Here’s a situation where a simple manual focus lens can do something a modern zoom lens can’t. I’ve dug this dusty old Pentax SMC 50mm f/1.7 lens out of the garage to demonstrate it, but there are an increasing number of modern manual prime lenses which can do the same thing – setting the hyperfocal distance.

Depth of field is a bit of a lost art with modern zooms and for two reasons. First, because they’re zoom lenses, they lack the depth of field index markings you get on prime lenses. The annotation shows just how these work. Second, modern lenses mostly have short focus distance scales with nowhere near the precision needed for depth of field control.

So to show how this works, I’ve added annotations to this shot of my Pentax 50mm.

They show it set up for hyperfocal focusing, which is designed to give maximum depth of field in landscape shots in particular, where objects at infinity are right at the far limit of depth of field. This means that your focus point is as near to the camera as possible without losing sharpness in the distance. It also means that objects stay sharp-looking as close to the camera as possible…

Hyperfocal distance

 

01 Line up the infinity symbol

You’re not lining it up with the regular focus distance marker. Instead, look for the pairs of depth of field markings either side of this. Let’s say you’re going to shoot at f/16 – what you need to do is look for the f/16 index marker and then turn the focus ring until the infinity symbol lines up with it. What you’ve just done is set the focus distance so that objects at infinity are right at the far limit of depth of field at f/16.

02 Check the focus distance

Now if you take a look at the focus distance marker, you’ll see that the lens if focused at 5m. This is the ‘hyperfocal distance’ for this lens at f/16, where objects at infinity are just within the lens’s depth of field at that aperture. You can look up hyperfocal distances for different lenses and apertures in tables, but if you’ve got a manual focus prime lens like this one you don’t need to.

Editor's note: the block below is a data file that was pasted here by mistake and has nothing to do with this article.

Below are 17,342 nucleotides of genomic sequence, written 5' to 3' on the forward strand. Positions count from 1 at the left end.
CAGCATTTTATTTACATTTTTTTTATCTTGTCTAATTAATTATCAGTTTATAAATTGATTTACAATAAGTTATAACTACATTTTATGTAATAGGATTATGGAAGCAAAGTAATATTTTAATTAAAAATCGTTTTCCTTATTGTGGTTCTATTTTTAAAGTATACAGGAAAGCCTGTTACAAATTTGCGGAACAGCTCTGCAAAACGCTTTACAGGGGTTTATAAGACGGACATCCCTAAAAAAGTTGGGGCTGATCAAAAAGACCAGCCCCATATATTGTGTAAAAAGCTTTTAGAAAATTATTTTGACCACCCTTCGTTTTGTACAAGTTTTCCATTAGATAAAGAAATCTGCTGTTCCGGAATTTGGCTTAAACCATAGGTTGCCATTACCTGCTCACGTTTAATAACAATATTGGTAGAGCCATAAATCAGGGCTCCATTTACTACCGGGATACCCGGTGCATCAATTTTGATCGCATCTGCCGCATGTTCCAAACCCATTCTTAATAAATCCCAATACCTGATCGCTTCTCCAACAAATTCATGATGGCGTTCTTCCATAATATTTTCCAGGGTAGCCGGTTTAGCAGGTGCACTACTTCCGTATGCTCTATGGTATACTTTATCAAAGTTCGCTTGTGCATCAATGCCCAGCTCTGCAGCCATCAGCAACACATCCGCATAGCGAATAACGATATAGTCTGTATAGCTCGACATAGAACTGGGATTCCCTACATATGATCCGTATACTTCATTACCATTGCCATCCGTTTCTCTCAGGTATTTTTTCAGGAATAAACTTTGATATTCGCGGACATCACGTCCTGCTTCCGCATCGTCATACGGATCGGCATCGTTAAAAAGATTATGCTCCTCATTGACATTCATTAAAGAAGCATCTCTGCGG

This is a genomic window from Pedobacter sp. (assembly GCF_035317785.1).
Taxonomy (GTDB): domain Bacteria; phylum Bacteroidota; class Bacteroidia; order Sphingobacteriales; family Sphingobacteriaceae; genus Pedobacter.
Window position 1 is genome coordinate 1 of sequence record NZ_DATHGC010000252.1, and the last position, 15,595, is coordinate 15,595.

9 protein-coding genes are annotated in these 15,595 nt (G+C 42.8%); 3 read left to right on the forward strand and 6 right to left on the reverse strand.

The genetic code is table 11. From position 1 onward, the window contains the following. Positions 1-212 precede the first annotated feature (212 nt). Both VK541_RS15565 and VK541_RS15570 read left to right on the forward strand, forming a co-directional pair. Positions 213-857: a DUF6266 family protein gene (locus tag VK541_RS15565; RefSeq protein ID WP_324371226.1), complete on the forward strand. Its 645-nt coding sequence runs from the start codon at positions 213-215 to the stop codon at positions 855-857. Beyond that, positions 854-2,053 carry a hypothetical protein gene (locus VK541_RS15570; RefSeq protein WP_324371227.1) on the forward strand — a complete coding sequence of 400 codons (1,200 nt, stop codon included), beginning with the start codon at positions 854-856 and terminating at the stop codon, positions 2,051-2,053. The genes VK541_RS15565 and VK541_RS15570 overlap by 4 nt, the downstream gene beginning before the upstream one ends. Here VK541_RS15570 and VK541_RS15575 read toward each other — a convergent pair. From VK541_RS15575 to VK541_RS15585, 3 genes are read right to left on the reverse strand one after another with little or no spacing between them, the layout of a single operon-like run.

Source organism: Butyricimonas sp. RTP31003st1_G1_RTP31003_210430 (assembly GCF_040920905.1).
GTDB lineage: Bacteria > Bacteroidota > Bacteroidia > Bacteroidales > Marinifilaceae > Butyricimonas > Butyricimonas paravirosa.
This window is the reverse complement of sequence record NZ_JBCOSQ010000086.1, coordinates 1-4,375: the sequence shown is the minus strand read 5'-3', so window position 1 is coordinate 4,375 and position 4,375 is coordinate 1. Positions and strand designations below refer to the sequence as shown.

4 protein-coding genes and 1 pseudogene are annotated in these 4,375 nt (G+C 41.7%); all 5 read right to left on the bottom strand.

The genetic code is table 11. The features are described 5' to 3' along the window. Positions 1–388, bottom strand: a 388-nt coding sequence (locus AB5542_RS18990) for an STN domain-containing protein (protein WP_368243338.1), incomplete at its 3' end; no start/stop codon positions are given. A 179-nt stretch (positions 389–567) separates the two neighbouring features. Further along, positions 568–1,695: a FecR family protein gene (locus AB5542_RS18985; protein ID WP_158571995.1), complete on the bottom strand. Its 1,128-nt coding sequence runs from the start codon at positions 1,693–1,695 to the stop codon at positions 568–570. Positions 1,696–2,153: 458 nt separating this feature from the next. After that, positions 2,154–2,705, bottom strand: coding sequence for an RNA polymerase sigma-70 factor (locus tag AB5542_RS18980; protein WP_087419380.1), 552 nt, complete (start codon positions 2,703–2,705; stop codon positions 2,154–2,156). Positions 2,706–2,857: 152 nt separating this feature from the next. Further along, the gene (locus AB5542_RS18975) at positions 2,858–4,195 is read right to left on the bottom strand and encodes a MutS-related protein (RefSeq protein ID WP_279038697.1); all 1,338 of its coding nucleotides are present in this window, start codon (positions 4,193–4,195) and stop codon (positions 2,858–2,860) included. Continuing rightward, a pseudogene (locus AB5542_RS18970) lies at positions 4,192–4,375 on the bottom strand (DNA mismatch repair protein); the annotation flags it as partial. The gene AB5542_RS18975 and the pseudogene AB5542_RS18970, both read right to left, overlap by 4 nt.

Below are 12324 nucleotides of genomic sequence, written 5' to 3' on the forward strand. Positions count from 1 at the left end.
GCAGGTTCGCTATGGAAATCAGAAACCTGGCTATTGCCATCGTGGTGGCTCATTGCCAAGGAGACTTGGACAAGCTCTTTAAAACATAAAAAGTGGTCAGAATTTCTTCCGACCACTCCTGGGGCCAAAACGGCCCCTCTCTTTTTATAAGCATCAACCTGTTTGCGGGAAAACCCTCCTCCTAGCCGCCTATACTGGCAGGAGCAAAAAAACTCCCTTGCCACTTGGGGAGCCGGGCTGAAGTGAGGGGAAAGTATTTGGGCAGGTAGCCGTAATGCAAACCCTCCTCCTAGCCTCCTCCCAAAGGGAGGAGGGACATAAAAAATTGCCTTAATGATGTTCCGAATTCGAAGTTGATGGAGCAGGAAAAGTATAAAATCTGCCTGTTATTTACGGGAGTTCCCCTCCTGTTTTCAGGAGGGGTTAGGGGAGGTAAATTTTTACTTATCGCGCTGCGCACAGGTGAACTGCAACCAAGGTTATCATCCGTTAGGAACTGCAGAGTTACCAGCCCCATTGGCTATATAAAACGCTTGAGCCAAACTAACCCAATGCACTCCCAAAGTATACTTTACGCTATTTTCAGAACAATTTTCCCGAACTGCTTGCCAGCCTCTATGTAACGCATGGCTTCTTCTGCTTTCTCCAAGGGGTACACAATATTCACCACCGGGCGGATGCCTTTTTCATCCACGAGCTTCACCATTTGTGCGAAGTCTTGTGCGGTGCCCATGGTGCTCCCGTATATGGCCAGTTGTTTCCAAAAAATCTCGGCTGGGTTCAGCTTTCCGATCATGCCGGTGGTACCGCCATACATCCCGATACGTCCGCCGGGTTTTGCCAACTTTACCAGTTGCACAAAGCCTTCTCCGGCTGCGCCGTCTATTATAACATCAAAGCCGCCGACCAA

03 Check the near limit

Now if you check the f/16 depth of field marker on the other side of the focus index marker, you’ll see it’s somewhere between 2m and 3m. This is the closest distance at which objects will still look sharp at this focus distance and lens aperture.

Easy, isn’t it? Modern AF systems are designed for super-accurate focus on a single plane, not this kind of depth of field control. It’s a bit of a lost art, though there does seem to be an upsurge of interest in manual focus prime lenses, so maybe this skill will return.

Depth of field is not a precise thing, of course. What the designers of my Pentax 50mm lens though was ‘acceptably’ sharp may have made sense in the days of film, but it might not be sharp enough now.

And depth of field is not an ‘on/off’ thing, even though the numbers given in tables and calculators appear to indicate a precise cut-off. In practice, the sharpness falls away progressively from the point where your lens is focused, and depth of field calculations are simply a guide to what you’d consider ‘sharp enough’.